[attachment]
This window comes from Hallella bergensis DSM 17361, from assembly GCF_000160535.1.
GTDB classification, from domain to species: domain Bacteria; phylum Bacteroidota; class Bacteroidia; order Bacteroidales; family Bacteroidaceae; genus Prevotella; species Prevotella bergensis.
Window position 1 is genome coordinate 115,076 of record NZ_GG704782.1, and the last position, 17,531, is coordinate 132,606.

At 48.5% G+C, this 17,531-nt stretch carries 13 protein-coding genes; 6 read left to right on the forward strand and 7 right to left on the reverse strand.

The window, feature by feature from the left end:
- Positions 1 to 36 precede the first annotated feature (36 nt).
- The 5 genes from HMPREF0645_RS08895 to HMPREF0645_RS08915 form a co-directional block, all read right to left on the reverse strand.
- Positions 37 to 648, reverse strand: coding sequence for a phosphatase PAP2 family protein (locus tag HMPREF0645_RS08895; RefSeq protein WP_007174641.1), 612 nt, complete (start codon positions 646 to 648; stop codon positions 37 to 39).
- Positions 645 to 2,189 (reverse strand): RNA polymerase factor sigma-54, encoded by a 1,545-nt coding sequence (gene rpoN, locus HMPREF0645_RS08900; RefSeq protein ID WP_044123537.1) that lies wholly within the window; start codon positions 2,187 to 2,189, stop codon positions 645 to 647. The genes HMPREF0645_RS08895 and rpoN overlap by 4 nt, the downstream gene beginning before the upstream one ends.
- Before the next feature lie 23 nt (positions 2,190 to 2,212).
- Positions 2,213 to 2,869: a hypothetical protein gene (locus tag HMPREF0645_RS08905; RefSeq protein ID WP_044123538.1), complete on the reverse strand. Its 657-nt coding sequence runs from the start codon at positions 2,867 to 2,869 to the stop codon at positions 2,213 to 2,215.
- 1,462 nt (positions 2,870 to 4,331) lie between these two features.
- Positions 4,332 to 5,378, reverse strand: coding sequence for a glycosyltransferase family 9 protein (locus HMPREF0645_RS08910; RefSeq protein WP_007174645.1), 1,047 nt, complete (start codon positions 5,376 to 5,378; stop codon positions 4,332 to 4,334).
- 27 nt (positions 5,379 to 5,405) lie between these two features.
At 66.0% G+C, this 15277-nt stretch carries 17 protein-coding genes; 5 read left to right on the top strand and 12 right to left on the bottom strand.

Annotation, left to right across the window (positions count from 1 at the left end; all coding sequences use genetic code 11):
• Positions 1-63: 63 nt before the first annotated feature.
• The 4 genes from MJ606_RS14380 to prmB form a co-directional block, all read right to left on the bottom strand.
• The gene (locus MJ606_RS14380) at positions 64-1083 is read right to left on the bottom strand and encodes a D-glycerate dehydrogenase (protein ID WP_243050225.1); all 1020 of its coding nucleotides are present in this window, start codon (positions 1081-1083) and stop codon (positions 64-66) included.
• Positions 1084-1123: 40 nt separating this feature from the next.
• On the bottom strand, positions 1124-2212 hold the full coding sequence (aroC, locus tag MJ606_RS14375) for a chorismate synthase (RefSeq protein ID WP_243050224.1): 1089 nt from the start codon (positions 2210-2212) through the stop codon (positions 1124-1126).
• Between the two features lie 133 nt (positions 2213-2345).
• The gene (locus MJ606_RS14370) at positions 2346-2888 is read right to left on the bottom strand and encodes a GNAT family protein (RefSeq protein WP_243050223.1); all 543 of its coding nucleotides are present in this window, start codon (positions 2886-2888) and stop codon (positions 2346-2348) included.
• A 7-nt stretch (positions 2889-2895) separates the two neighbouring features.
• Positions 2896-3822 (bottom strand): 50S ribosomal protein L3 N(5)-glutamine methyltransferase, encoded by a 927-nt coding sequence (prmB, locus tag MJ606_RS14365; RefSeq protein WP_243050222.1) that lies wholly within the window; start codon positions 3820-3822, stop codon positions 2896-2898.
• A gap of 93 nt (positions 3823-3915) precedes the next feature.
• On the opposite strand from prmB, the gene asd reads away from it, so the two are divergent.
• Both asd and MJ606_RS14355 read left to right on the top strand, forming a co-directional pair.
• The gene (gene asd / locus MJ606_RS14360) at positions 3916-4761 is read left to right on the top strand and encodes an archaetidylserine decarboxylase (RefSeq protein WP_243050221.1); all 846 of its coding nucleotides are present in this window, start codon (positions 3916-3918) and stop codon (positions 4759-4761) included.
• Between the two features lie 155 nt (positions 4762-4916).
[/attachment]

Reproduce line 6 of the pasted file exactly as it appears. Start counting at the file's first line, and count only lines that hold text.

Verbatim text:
- Positions 1 to 36 precede the first annotated feature (36 nt).